Home prices could be on the verge of heating up again, according to CoreLogic

  • Home values in January were 4.4 percent higher than a year earlier, the smallest gain since August 2012, according to CoreLogic.
  • Price gains have been shrinking since April, when they peaked at a 6.6 percent gain.
  • Lower mortgage rates now could reignite the heat under home prices
A realtor, at right, shows prospective buyers a property in Newport Beach, California.
Jamie Rector | Bloomberg | Getty Images
A realtor, at right, shows prospective buyers a property in Newport Beach, California.

Home prices in January rose at the slowest pace in nearly seven years, but buyers shouldn't feel too confident just yet. Prices might be on the verge of picking up yet again.

Home values in January were 4.4 percent higher than a year earlier, smaller than the 4.7 percent annual gain in December, according to CoreLogic. Price gains have been shrinking since April, when they peaked at a 6.6 percent gain. January's read was the smallest gain since August 2012.

"The spike in mortgage interest rates last fall chilled buyer activity and led to a slowdown in home sales and price growth," said Frank Nothaft, chief economist for CoreLogic. "Fixed-rate mortgage rates have dropped 0.6 percentage points since November 2018 and today are lower than they were a year ago. With interest rates at this level, we expect a solid homebuying season this spring."

The average rate on the 30-year fixed mortgage rose above 5 percent at the start of November but then began sliding. It now sits around 4.5 percent, right around where it was a year ago, when price gains were in the 6 percent range annually.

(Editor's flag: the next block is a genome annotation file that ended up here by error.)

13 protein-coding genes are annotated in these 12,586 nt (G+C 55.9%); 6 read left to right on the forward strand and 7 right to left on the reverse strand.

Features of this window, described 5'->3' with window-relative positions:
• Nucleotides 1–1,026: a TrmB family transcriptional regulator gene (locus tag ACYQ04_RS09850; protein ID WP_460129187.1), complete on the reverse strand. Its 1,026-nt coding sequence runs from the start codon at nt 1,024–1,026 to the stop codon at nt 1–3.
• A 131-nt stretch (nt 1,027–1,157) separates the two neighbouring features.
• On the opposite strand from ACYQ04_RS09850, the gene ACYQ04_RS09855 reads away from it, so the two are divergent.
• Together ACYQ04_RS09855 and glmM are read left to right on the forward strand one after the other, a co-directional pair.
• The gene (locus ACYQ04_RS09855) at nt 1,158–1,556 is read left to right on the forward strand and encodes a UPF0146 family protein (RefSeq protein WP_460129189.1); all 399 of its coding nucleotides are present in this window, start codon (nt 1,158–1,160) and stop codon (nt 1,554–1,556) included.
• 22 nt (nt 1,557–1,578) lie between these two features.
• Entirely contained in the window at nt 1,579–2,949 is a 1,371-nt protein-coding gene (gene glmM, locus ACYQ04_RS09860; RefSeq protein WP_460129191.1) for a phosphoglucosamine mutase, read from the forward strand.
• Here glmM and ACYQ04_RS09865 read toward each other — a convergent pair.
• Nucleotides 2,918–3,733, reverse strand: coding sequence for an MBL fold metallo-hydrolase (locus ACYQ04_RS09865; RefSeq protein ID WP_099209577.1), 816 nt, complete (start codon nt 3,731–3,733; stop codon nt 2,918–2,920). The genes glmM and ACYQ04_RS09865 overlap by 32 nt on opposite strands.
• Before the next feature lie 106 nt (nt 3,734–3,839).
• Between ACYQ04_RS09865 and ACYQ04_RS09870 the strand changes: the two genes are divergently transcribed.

So that could mean the end of the current price chill, as more buyers this spring compete for a still-slim supply of listings for sale. Inventories have started to rise nationwide, but mostly on the higher end of the market, which is not where the bulk of current demand is. The supply of entry-level homes for sale is still very, very low, as builders continue to focus on more expensive homes, given today's high costs for land and labor.

Last spring, bidding wars were the rule, not the exception, but homes began sitting longer over the summer. In California, where home prices surged highest, sales stalled in the fall to the slowest pace in over a decade. Higher interest rates were the tipping point for buyers. Interest rates are not as low as they were following the recession, but they have pulled back enough to entice buyers again.

"As we head into 2019, we can expect continued strong employment growth and rising incomes which could support a reacceleration in home-price appreciation later this year," said Frank Martell, president and CEO of CoreLogic.

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